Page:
I'm Andy Curtis, a 47 year old solicitor, multiple Paralympic medallist, and your new guest blogger!
Losing your sight or living with sight loss can be a very lonely experience. I don't just mean the loneliness you feel when you get lost in someone's front garden on the way home from the bus and can't figure out where you are or what is going on. Or when you're locked in the toilet on the Hull to Sheffield train as it's just pulling into your destination station. Or when you're shouting "why won't you just tell me your name" to a person who actually turns out to be a horse! I mean not having someone who really understands what it's like being blind, to encourage you to laugh at life and to fight against the limitations that sight loss can all too easily impose upon you.
I was very lucky when I lost my sight aged 21, because soon afterwards I met a group of the most awesomely amazing blind athletes. Their example inspired me to tell fate to jog-on and to carry on trying to achieve and to get the most out of life (not just sport). Back in 1991, an RNIB magazine, an article on blind athletics and a phone call resulted in an invitation to a British Blind Sport training weekend; a weekend that changed my destiny.
I left that weekend with renewed hope and a sense of purpose; I not only wanted to be the fastest blind sprinter in the world, I wanted everything the world had to offer! My previous perceptions about blindness were left trailing in the wake of the example these athletes had shown me in just two short days (and nights!). This experience undoubtedly helped me through some very dark days (no pun intended!) and laid the foundations for the (blind) person that I have become.
I fully appreciate that not everybody is fortunate enough to find themselves in the same position in which I found myself, hence, the inspiration for my blog. Hopefully my stories might do for others what my teammates did for me.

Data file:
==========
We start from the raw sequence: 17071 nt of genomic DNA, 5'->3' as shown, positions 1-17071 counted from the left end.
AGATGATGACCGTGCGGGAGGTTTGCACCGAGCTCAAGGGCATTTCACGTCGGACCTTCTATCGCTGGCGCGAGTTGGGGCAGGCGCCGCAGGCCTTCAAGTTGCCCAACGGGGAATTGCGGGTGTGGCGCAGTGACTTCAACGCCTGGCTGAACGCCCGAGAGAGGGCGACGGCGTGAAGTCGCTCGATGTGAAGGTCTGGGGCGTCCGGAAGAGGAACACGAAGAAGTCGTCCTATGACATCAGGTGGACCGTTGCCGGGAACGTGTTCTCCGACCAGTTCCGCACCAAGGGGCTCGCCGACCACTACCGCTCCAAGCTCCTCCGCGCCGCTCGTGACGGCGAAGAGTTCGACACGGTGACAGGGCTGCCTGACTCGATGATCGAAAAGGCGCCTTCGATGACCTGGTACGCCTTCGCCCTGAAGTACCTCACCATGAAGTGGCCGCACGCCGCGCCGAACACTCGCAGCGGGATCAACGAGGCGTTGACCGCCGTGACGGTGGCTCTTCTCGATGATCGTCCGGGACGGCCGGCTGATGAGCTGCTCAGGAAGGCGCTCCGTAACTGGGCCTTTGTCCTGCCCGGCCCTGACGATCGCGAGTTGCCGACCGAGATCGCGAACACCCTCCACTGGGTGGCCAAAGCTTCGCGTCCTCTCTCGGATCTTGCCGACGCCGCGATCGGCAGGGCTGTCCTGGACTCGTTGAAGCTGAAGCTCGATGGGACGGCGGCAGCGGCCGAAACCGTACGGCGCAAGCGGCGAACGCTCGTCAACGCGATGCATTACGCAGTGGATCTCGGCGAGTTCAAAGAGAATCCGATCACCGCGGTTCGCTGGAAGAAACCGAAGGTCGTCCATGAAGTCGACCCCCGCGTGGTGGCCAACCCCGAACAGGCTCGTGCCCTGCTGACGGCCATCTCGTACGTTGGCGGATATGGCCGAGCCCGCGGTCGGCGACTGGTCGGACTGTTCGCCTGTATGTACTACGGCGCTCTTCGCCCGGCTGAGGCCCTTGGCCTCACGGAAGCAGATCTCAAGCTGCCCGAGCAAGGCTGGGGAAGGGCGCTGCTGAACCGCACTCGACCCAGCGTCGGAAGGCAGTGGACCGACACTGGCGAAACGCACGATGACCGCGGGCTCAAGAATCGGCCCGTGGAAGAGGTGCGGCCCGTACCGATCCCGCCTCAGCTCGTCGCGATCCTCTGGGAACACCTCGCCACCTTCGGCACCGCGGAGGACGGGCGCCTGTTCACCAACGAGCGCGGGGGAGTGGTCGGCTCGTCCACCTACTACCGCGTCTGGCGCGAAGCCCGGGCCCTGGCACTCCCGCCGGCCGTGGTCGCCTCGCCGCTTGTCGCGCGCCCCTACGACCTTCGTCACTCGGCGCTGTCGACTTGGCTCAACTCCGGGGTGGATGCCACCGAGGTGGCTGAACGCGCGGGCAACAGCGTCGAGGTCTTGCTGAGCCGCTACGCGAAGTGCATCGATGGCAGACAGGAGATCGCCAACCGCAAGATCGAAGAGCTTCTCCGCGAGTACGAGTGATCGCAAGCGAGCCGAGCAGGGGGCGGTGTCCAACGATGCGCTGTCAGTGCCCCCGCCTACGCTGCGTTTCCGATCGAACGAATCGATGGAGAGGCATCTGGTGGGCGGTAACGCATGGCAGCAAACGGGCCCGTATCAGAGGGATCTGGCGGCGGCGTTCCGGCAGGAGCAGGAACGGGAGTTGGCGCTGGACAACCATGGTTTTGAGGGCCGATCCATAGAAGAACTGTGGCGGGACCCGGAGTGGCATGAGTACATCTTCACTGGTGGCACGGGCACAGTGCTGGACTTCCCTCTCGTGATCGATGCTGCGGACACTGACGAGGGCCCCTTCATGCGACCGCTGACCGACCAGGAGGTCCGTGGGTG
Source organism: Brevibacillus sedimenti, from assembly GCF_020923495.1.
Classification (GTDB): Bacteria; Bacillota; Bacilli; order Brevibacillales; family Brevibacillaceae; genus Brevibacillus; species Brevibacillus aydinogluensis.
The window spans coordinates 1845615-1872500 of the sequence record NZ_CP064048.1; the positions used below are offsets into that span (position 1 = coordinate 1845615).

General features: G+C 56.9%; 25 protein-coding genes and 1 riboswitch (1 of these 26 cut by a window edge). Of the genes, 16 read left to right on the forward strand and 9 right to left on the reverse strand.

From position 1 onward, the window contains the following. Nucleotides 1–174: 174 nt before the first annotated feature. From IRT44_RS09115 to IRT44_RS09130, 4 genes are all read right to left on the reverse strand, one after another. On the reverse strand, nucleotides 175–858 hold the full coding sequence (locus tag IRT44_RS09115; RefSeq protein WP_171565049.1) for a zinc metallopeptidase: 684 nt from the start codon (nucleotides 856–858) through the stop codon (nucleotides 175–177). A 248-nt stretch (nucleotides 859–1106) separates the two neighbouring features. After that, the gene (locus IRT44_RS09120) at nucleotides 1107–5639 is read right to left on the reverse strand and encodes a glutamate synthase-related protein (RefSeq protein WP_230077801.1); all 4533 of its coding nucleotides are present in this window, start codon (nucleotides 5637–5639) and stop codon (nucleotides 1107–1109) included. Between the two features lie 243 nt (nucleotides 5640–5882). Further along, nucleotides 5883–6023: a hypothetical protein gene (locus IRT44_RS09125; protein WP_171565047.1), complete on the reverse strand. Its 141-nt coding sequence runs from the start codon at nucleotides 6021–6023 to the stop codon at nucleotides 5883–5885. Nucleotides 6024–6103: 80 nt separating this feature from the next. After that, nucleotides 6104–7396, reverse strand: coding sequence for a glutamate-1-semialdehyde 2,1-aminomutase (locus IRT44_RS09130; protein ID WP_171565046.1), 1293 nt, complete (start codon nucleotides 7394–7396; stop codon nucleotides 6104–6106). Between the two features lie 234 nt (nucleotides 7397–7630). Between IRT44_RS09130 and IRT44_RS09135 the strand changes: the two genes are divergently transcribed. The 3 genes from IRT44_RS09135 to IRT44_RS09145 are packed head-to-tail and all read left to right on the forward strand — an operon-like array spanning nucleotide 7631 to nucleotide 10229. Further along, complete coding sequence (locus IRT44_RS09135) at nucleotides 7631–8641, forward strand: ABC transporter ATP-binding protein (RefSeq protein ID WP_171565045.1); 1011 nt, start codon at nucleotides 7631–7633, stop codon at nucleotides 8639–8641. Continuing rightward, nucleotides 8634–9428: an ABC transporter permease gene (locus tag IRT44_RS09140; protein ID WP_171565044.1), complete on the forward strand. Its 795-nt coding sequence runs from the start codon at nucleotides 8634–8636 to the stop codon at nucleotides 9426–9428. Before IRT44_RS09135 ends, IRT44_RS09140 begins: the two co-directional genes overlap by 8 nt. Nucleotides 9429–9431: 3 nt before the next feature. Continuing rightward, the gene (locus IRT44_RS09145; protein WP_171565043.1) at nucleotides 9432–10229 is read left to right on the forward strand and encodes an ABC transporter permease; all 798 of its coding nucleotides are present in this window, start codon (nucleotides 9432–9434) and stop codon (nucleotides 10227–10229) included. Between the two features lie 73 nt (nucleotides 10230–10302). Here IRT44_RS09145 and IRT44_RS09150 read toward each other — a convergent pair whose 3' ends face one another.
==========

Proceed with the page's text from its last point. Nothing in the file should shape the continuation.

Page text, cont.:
26 years of living as a totally blind person, competing and winning medals at three Paralympics (and numerous European and World champs), qualifying and working as a solicitor, having three kids, breaking two guide dogs, getting divorced after 25 years together and subsequently dating again has given me so many great stories to tell, and then there is my all-too-frequent catalogue of calamities/embarrassments/accidents/faux pas!
I want to show that losing your sight need not necessarily be the end of the world and that you can reach your potential with the right attitude, help and support. Most of the achievements that I'm proud of occurred since I lost my sight; in fact, had I not lost my sight, I doubt I would have achieved half as much as I have. Knowing that you are going to have to fight hard for everything that you want certainly helps to concentrate the mind!
Hopefully, my blog will also amuse and entertain, mostly through exposing the predicaments in which I find myself in due to my blindness. It helps engender a really positive way of viewing such events if your first thought is, "I can't wait to tell the rest of the world about this!" Such an attitude even helped me to see the positive side of getting dog mess on my nose, mouth and chin after misjudging the distance between my nose and boot whilst exploring what I'd stood in one morning whilst taking my dog for his morning walk!! That really did leave a nasty taste in my mouth!!
So, please visit my blog; I hope you find something that brings a smile to your face and perhaps even resonates with your own experiences.
You can read more from Andy's blog at www.ivetriedcarrots.com or follow him on Twitter with @ivetriedcarrots. Why not get in touch with Andy with your own story - just remember to hashtag #ivetriedcarrots!
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